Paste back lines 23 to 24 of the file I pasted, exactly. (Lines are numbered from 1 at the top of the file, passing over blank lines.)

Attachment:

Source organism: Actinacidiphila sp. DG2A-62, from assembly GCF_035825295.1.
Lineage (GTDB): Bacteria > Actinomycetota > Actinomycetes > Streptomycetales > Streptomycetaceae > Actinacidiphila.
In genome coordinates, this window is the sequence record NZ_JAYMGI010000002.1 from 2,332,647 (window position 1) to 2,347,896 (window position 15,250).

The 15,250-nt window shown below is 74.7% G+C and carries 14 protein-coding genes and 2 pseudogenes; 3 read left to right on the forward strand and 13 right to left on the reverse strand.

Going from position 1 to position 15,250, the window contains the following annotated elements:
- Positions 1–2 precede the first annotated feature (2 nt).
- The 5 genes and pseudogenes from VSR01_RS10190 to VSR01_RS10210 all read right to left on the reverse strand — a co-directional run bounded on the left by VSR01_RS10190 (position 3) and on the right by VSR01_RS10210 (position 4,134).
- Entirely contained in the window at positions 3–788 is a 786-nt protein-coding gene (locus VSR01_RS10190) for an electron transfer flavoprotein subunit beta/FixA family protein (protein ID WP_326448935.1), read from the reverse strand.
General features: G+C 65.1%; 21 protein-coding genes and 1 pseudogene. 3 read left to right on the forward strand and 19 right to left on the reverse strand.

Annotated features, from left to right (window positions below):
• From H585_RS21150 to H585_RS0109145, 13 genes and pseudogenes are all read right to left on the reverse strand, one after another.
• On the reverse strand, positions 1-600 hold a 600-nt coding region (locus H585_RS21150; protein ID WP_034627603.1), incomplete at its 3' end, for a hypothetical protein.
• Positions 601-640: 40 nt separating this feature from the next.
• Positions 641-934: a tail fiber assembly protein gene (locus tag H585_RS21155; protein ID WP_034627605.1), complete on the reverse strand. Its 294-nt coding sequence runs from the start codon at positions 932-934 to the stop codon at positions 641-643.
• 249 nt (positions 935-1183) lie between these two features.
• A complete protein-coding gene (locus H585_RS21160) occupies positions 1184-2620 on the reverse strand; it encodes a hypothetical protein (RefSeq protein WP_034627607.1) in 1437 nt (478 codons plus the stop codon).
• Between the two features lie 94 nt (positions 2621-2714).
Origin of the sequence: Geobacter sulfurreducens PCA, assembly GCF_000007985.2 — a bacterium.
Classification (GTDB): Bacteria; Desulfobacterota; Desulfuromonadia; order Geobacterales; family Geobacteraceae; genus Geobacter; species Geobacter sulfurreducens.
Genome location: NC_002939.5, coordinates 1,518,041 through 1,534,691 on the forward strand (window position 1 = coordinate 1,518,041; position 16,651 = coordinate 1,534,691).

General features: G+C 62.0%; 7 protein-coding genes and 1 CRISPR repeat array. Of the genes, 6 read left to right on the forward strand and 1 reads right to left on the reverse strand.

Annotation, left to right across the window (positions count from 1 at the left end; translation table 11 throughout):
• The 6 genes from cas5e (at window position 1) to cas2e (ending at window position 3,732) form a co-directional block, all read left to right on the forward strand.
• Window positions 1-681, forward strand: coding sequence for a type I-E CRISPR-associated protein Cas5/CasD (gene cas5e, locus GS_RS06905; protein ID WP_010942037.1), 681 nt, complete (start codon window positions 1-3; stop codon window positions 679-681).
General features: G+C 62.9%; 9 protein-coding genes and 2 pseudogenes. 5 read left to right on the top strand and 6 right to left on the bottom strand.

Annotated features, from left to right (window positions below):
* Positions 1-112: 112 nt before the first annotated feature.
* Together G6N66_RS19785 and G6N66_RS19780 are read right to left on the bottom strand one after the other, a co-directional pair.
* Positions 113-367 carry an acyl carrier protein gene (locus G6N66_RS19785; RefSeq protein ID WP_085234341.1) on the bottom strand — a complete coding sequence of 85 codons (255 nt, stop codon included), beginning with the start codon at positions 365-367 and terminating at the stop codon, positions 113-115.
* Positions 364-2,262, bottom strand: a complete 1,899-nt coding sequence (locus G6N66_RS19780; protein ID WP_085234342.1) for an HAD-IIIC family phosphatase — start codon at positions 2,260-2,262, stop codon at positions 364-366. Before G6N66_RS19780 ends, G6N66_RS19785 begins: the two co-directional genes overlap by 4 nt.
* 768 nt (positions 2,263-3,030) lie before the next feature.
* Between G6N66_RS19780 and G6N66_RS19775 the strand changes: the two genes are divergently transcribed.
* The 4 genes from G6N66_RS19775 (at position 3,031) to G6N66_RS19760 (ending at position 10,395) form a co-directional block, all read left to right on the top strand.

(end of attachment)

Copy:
• The 6 genes from cas5e (at window position 1) to cas2e (ending at window position 3,732) form a co-directional block, all read left to right on the forward strand.
• Window positions 1-681, forward strand: coding sequence for a type I-E CRISPR-associated protein Cas5/CasD (gene cas5e, locus GS_RS06905; protein ID WP_010942037.1), 681 nt, complete (start codon window positions 1-3; stop codon window positions 679-681).